There is a dangerous thing that can happen to an unsuspecting person when they are out running mundane, everyday errands. ‘It’ happened to me recently. I was out getting an oil change for my car, and to amuse myself while the mechanics were doing their thing, I stopped in at a Canadian Automobile Association (CAA) store. Towards the back of the store lay rows upon rows of shiny travel magazines, to which I gravitated like a bee to a colourful flower.
Travel has long been an enduring dream and fantasy of mine. I’ve read books of wonderful worldly travels and even based my entire academic career around tourism (my current Master’s program is formally known as Tourism Policy and Planning). But a part of me has always rationalized a ‘trip’ as analogous to a delicious piece of cake or an orgasm – the pleasure is fleeting, and maybe it’s not really worth pursuing right now because I’ve already eaten dinner or I have a headache (respectively).
These two emotions – anxiety over the future, and the associated certainty over what unknown experiences could be like – are both issues discussed in my previous blog on the book Missing Out: In Praise of the Unlived Life by Adam Phillips. When I say “I can’t travel now, there are too many other things going on and I have to focus on my career”, I am assuming a lot. I assume that my time is completely booked (it’s not), that traveling will hurt my career (it won’t), and that money is tight (it is, but when isn’t it going to be?).
The travel magazine that I now have tucked lovingly under my bed stand is a glossy, thick booklet from G Adventures. G Adventures caters to the young or young-at-heart traveler by providing reasonably priced trips which are ‘off the beaten path’, combined with a lot of choice and attentive 24/7 service (Why Travel with G Adventures?). For a newbie traveler like myself, it would be the perfect way to enjoy a diverse, exciting trip within the comfort, structure, and guidance provided by an experienced travel company.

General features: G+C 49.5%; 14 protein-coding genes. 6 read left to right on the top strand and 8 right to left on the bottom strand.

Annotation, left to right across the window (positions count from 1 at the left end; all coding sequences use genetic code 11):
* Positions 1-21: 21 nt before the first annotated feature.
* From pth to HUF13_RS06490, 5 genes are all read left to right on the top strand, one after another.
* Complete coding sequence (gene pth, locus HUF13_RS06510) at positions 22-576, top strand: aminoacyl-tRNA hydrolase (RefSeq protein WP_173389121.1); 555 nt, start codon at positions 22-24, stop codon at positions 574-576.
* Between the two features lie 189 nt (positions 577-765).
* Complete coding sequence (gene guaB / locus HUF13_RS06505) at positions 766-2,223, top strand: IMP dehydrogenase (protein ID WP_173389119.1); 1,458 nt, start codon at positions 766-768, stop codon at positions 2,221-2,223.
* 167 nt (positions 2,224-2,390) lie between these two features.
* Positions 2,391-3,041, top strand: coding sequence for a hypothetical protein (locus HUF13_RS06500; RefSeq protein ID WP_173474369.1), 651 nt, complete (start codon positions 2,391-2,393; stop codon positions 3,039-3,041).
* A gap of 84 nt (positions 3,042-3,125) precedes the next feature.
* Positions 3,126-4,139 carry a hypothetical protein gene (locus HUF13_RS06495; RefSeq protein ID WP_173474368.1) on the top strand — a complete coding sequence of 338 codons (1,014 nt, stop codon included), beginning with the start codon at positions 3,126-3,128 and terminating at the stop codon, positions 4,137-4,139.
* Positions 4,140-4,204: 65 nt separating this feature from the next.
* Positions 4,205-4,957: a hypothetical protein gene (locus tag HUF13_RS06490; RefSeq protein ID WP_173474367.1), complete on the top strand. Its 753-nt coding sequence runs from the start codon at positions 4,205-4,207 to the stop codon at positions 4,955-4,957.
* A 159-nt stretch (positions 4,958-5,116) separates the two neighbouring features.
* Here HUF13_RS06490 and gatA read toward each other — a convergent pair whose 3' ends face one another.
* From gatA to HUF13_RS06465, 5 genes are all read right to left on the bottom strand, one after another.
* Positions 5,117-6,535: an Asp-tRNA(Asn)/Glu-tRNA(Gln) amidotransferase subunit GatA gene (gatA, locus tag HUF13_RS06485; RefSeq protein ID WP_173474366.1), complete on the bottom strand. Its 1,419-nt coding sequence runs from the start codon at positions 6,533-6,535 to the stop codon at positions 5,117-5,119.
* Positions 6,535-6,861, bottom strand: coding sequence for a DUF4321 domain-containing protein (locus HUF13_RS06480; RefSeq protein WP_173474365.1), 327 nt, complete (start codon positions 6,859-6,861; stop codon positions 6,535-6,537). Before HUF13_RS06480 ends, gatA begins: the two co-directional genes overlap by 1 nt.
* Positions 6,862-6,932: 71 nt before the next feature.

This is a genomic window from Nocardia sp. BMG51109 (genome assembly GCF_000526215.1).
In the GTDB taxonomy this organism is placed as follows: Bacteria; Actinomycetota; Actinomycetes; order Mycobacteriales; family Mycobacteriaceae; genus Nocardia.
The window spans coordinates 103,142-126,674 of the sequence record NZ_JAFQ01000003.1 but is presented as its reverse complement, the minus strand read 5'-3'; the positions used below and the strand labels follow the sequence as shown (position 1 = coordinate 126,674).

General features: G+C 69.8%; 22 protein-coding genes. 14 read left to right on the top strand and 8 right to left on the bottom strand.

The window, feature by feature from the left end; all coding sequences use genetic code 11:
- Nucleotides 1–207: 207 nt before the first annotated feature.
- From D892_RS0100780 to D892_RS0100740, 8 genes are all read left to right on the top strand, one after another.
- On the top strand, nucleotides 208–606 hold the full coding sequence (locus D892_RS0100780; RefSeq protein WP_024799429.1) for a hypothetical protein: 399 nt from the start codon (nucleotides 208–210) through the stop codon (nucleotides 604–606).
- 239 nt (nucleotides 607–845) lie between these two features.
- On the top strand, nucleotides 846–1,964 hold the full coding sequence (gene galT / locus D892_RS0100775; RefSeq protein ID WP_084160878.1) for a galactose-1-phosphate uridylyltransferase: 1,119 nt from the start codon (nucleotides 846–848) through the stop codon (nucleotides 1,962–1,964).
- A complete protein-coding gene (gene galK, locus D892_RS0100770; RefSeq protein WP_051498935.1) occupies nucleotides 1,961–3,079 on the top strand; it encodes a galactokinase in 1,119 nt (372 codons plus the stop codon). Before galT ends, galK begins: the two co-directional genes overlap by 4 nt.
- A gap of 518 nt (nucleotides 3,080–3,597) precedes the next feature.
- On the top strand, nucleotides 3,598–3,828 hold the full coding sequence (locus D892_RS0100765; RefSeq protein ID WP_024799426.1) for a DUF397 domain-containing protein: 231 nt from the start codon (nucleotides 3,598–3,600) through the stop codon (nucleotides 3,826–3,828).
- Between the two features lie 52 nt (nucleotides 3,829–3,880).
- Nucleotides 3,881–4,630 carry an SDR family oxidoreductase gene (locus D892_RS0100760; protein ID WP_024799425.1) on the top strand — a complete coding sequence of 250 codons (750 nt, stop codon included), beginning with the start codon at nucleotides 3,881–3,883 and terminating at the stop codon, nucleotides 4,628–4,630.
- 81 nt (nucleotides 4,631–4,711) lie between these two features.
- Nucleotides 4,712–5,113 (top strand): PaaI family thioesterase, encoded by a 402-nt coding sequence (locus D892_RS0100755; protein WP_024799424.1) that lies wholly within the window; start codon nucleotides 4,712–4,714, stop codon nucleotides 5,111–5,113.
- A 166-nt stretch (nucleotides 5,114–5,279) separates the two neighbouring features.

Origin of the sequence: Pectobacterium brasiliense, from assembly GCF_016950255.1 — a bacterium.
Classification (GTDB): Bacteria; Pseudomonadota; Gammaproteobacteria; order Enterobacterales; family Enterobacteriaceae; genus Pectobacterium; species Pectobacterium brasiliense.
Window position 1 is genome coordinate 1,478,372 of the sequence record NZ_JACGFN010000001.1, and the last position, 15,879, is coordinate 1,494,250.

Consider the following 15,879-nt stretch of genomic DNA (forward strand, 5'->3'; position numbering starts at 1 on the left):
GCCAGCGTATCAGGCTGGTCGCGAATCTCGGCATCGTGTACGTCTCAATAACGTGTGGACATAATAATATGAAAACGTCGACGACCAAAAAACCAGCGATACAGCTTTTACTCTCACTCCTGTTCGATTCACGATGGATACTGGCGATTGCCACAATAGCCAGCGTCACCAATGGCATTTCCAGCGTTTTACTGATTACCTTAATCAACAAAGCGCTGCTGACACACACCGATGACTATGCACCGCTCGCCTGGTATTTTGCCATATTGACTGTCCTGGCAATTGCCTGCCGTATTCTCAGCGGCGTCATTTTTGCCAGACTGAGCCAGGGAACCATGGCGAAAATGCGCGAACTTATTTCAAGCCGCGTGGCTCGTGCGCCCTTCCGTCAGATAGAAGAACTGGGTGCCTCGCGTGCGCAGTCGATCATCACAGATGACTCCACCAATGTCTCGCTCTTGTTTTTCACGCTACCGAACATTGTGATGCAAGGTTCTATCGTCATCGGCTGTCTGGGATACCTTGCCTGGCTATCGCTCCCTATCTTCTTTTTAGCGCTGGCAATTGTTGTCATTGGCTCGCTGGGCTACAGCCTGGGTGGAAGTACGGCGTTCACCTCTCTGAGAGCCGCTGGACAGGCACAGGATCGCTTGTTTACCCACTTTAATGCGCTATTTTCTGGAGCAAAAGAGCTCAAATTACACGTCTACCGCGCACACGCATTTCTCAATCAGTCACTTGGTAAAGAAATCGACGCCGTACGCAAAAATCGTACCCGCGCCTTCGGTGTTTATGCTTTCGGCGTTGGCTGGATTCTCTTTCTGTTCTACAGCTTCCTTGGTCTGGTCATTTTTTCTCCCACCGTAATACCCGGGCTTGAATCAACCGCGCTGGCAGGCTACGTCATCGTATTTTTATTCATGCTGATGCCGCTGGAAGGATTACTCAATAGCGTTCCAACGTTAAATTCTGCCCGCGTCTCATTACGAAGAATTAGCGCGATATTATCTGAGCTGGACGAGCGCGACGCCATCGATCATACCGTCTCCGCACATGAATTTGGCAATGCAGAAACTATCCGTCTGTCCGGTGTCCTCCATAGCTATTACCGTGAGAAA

Another part of me wants to just get in my car and drive somewhere new. I’ve been lucky enough to have many wonderful trips with my navigationally-inclined partner (I am navigationally deficient) within Ontario and several shorter journeys to the U.S. for academic conferences.
Atlas Obscura provides the internet wanderer with inspiration on some of the coolest and most esoteric spots to visit across North America, many of them easily accessible by car. I have a special love for museums and here are just a few of the neat museums you can find through Atlas Obscura:
- The Bottle Art Museum
- Warren Anatomical Museum
- World Erotic Art Museum
- Museum of Mourning Art
- Museum of Bad Art
You can also be surprised by neat little places like the Overlook Museum House Ruins on the Atlas. I am not someone who needs to travel across the world and take fancy pictures of exotic locales to feel like I’ve had a rewarding trip. I would be perfectly happy taking that dream trip, by car, across Canada.
Based on these flights of fancy that I’ve had in my head about travel (especially now that I’m wrapping up my thesis), I must caution the unwary person out on their daily errands…..be careful about what brochures you pick up! You never know when one of them might lead you down the path of dreams.